Slow progress and a bloated budget have plagued the High-Speed Rail project linking San Francisco to Los Angeles, exposing deeper issues with American transit projects.
Believe it or not, it’s been 58 years since the Shinkansen, the world’s first bullet train, first debuted in Japan in 1964. During a five-year construction period, the project completed 320 miles (ca. 515 km) of track, eventually achieving the three-hour service it had projected.
Over that same time period, the United States has built zero miles of high-speed rail (save a few short stretches of the Acela line in the Northeast United States that achieve speeds of about 150 mph). Meanwhile, the fact that the technology still hasn’t come to the United States has deflated a generation of hopes.
The first response to the country’s lack of high-speed rail (HSR) is… why? After all, the United States is one of the richest nations in the world, and could easily afford it. The country has been able to build endless expanses of interstates and highways, yet somehow neglected to implement an effective, well proven transportation technology for moving people quickly and efficiently.
There are reasons to point to, of course. The realities of American car culture, as well as the vast open spaces and relatively low population density in the United States, are the main issues brought up when explaining the country’s lack of HSR infrastructure.
Yet this trend could still change. There is at least one project still pushing toward that dream: The California High-Speed Rail project, which, despite ballooning costs, a slow pace, and constant political backlash, still continues to make progress.
The real question is: Will it ever be finished?
The California Project
The California high-speed rail project between San Francisco and Los Angeles continues to make strides, even if its progress is achingly slow. The Environmental Impact Report for the San Jose to Merced route was recently approved, signaling another milestone for the project.
Despite this progress, rail passengers still won’t see the San Jose to Merced route finished until 2031. If nine years feels like a long time to wait, it will be decades more before completion of the whole Los Angeles to San Francisco route.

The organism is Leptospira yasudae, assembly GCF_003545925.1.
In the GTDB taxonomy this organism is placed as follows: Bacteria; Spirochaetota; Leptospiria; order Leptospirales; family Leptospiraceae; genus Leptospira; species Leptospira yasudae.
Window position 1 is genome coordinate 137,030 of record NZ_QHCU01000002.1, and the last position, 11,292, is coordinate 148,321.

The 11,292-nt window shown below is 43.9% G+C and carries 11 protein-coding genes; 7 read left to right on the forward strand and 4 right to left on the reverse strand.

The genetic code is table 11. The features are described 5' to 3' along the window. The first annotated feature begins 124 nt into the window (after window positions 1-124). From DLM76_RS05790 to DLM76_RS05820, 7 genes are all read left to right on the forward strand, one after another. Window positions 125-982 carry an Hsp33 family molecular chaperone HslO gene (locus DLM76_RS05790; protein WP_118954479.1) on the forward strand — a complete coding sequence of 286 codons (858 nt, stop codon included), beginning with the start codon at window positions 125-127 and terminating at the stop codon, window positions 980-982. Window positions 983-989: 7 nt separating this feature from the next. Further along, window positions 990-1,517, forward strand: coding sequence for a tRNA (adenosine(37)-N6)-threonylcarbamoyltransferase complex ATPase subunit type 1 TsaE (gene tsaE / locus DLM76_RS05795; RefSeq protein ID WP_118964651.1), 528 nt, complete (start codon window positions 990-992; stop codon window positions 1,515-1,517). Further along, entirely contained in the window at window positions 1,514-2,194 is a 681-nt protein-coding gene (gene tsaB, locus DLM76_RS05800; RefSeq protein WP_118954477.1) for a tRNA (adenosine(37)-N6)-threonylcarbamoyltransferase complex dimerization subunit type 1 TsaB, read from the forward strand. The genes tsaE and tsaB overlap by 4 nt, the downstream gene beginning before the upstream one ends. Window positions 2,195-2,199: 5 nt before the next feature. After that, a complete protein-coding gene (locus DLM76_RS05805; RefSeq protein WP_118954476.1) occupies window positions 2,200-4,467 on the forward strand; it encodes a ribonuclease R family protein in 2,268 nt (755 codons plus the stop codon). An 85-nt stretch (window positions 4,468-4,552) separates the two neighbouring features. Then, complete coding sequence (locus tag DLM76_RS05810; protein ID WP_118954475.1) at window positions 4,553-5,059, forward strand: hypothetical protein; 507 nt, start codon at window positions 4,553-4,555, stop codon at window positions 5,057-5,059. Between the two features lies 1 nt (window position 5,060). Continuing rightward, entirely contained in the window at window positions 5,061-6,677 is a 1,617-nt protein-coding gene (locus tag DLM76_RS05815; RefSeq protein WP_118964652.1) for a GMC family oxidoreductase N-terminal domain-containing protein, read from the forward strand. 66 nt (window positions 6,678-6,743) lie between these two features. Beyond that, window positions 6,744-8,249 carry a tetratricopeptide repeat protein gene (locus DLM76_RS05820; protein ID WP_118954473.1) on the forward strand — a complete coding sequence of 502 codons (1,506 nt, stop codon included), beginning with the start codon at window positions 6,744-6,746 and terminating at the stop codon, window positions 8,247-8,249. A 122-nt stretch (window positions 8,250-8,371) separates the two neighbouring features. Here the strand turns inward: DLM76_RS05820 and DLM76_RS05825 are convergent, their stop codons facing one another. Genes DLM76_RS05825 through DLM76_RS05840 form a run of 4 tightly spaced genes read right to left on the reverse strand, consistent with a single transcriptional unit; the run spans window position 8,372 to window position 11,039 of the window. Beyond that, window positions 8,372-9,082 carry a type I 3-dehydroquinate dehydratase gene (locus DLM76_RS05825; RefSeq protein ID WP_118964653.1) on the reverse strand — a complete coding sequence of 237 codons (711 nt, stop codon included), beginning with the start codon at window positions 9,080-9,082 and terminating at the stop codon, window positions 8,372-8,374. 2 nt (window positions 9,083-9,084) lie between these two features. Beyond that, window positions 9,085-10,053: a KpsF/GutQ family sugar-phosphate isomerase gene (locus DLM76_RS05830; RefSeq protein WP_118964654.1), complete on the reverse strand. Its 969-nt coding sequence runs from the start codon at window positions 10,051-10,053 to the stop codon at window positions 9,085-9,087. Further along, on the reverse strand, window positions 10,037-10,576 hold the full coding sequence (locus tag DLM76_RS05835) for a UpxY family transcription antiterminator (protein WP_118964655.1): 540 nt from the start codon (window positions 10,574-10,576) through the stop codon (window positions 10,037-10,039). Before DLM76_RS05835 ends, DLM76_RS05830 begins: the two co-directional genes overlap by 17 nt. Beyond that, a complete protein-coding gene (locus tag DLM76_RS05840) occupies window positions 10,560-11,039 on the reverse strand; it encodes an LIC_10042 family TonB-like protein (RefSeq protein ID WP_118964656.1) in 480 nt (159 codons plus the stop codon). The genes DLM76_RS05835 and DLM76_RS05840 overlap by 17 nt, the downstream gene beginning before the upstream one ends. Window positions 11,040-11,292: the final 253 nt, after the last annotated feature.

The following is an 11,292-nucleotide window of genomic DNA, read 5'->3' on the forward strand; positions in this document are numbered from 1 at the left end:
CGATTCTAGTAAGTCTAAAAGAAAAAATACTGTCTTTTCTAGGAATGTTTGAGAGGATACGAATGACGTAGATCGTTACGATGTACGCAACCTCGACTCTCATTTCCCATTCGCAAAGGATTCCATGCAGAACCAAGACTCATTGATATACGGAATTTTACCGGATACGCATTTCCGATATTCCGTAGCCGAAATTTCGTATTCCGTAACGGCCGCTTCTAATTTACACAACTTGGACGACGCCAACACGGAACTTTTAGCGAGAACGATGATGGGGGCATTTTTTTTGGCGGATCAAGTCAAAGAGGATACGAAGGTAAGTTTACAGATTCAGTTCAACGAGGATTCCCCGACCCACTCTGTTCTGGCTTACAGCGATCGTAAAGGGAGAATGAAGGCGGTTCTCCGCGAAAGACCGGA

“Why is it taking so long?” is the knee-jerk question to such news. It’s not terribly controversial that a high-speed line between San Francisco and Los Angeles would be beneficial to the state (though detractors would make you think so). Even for supporters, waiting decades for such a project to be finished not only feeds the flames of criticism, but weakens the already tenuous political will behind it.
The projected timeline has inspired almost every journalist covering the construction to take turns lamenting its progress, even as they churn over the starry-eyed, optimistic quotes of the project’s spokesmen.
Just a month ago, the New York Times took a swing at an explanation, linking the slow progress to general infrastructure problems in the United States. This sentiment was encapsulated by the story’s quote from scholar Yonah Freemark: “We just have a fundamental problem in the United States of building large projects.”
Yonah hits the problem right on the nose, and it only gets worse when we compare it to similar projects around the world. Over the last few decades, while the United States has been squabbling over high-speed rail projects, China quietly built over 20,000 miles of high-speed rail lines in about 20 years. Chinese authorities have estimated the mileage will be close to 70,000 kilometers by 2035, a year in which San Francisco and Los Angeles will still not be connected by high-speed rail.
To understand why and come up with a solution, one must understand some core problems facing the implementation of high-speed rail in the United States.
America’s Rail Problems
In the United States, transit infrastructure is expensive to build. The country comes in at the 6th-most-expensive place for transit projects, coming behind countries that build more tunnels, thus adding to their cost. The United States doesn’t have that excuse, with the high cost attributed to contentious planning phases, legal troubles, and hurdles such as environmental reviews.
Adding to the cost is a lack of cohesion in development patterns. Without a unifying vision linking development and rail projects, the country continues to get more car-dependent sprawl. Though high-speed rail would effectively link city centers, the momentum for car culture is so strong in the United States that transit projects often have to waste time proving their right to exist.
Behind all this, though, a lack of political will ultimately dooms many rail projects. The interstate system, America’s last true mega-project, took enormous funding and push from the Federal government. Such forethought and initiative seems to be a thing of the past.
Will there be a change? It’s hard to say. But if the United States poured its vast resources into finishing the California project quickly and efficiently, the path ahead would be much clearer.
Eric Carlson is a writer, urban planner, and designer with degrees in both Journalism and Urban Planning. His passions include high-speed rail, walkable neighborhoods, and urban design. He writes and manages publications on Medium about urban planning and music, and has been featured in the publications Fanfare and Age of Awareness. Find his work online and on LinkedIn.
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